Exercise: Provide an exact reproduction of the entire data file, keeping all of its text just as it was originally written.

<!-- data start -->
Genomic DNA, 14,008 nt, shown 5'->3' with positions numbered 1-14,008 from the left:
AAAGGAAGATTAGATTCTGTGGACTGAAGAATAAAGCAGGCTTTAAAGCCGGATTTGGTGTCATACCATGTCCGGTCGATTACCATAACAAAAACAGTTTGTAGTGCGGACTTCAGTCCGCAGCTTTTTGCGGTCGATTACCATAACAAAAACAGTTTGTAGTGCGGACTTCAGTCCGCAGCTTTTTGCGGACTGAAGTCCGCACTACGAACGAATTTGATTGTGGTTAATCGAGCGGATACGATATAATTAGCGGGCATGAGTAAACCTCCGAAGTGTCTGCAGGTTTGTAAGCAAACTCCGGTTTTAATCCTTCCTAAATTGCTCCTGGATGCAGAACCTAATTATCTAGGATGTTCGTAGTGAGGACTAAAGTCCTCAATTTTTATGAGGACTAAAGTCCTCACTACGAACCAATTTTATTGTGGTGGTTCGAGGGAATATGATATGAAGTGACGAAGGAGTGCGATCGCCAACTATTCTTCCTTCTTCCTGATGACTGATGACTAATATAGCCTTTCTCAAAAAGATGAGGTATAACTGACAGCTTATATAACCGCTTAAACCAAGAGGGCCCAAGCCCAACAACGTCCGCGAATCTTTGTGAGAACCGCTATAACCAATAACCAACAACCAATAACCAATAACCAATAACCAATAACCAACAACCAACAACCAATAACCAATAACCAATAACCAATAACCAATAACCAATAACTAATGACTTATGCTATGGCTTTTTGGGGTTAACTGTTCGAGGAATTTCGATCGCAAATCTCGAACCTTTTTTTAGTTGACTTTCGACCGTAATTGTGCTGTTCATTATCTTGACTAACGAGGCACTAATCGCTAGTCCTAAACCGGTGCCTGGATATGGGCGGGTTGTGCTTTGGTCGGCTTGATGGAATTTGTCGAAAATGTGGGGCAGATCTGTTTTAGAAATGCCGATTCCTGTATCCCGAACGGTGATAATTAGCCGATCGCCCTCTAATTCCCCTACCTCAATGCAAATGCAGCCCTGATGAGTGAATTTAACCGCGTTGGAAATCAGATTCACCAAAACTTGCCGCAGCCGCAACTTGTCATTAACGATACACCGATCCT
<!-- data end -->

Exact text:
Genomic DNA, 14,008 nt, shown 5'->3' with positions numbered 1-14,008 from the left:
AAAGGAAGATTAGATTCTGTGGACTGAAGAATAAAGCAGGCTTTAAAGCCGGATTTGGTGTCATACCATGTCCGGTCGATTACCATAACAAAAACAGTTTGTAGTGCGGACTTCAGTCCGCAGCTTTTTGCGGTCGATTACCATAACAAAAACAGTTTGTAGTGCGGACTTCAGTCCGCAGCTTTTTGCGGACTGAAGTCCGCACTACGAACGAATTTGATTGTGGTTAATCGAGCGGATACGATATAATTAGCGGGCATGAGTAAACCTCCGAAGTGTCTGCAGGTTTGTAAGCAAACTCCGGTTTTAATCCTTCCTAAATTGCTCCTGGATGCAGAACCTAATTATCTAGGATGTTCGTAGTGAGGACTAAAGTCCTCAATTTTTATGAGGACTAAAGTCCTCACTACGAACCAATTTTATTGTGGTGGTTCGAGGGAATATGATATGAAGTGACGAAGGAGTGCGATCGCCAACTATTCTTCCTTCTTCCTGATGACTGATGACTAATATAGCCTTTCTCAAAAAGATGAGGTATAACTGACAGCTTATATAACCGCTTAAACCAAGAGGGCCCAAGCCCAACAACGTCCGCGAATCTTTGTGAGAACCGCTATAACCAATAACCAACAACCAATAACCAATAACCAATAACCAATAACCAACAACCAACAACCAATAACCAATAACCAATAACCAATAACCAATAACCAATAACTAATGACTTATGCTATGGCTTTTTGGGGTTAACTGTTCGAGGAATTTCGATCGCAAATCTCGAACCTTTTTTTAGTTGACTTTCGACCGTAATTGTGCTGTTCATTATCTTGACTAACGAGGCACTAATCGCTAGTCCTAAACCGGTGCCTGGATATGGGCGGGTTGTGCTTTGGTCGGCTTGATGGAATTTGTCGAAAATGTGGGGCAGATCTGTTTTAGAAATGCCGATTCCTGTATCCCGAACGGTGATAATTAGCCGATCGCCCTCTAATTCCCCTACCTCAATGCAAATGCAGCCCTGATGAGTGAATTTAACCGCGTTGGAAATCAGATTCACCAAAACTTGCCGCAGCCGCAACTTGTCATTAACGATACACCGATCCT